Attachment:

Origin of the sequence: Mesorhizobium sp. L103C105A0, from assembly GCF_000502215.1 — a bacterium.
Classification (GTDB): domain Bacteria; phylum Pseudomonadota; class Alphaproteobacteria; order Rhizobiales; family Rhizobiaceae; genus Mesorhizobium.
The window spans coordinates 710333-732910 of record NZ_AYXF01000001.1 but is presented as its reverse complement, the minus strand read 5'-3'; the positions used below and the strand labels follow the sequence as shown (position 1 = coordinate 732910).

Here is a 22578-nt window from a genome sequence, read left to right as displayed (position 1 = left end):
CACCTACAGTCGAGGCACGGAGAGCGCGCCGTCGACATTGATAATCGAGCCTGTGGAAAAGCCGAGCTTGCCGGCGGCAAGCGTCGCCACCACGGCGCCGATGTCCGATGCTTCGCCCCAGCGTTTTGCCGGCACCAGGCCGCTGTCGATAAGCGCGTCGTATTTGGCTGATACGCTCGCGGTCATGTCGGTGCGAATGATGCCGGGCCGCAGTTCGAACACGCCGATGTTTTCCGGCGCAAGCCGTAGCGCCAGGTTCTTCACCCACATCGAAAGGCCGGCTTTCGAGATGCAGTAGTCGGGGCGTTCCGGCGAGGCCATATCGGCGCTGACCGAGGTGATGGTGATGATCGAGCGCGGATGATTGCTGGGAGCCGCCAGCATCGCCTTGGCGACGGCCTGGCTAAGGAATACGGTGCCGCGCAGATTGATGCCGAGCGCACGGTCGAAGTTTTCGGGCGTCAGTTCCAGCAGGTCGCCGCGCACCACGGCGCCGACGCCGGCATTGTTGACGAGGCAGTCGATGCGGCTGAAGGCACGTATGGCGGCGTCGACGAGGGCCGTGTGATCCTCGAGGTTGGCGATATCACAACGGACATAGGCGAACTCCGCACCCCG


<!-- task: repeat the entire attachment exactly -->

Origin of the sequence: Mesorhizobium sp. L103C105A0, from assembly GCF_000502215.1 — a bacterium.
Classification (GTDB): domain Bacteria; phylum Pseudomonadota; class Alphaproteobacteria; order Rhizobiales; family Rhizobiaceae; genus Mesorhizobium.
The window spans coordinates 710333-732910 of record NZ_AYXF01000001.1 but is presented as its reverse complement, the minus strand read 5'-3'; the positions used below and the strand labels follow the sequence as shown (position 1 = coordinate 732910).

Here is a 22578-nt window from a genome sequence, read left to right as displayed (position 1 = left end):
CACCTACAGTCGAGGCACGGAGAGCGCGCCGTCGACATTGATAATCGAGCCTGTGGAAAAGCCGAGCTTGCCGGCGGCAAGCGTCGCCACCACGGCGCCGATGTCCGATGCTTCGCCCCAGCGTTTTGCCGGCACCAGGCCGCTGTCGATAAGCGCGTCGTATTTGGCTGATACGCTCGCGGTCATGTCGGTGCGAATGATGCCGGGCCGCAGTTCGAACACGCCGATGTTTTCCGGCGCAAGCCGTAGCGCCAGGTTCTTCACCCACATCGAAAGGCCGGCTTTCGAGATGCAGTAGTCGGGGCGTTCCGGCGAGGCCATATCGGCGCTGACCGAGGTGATGGTGATGATCGAGCGCGGATGATTGCTGGGAGCCGCCAGCATCGCCTTGGCGACGGCCTGGCTAAGGAATACGGTGCCGCGCAGATTGATGCCGAGCGCACGGTCGAAGTTTTCGGGCGTCAGTTCCAGCAGGTCGCCGCGCACCACGGCGCCGACGCCGGCATTGTTGACGAGGCAGTCGATGCGGCTGAAGGCACGTATGGCGGCGTCGACGAGGGCCGTGTGATCCTCGAGGTTGGCGATATCACAACGGACATAGGCGAACTCCGCACCCCG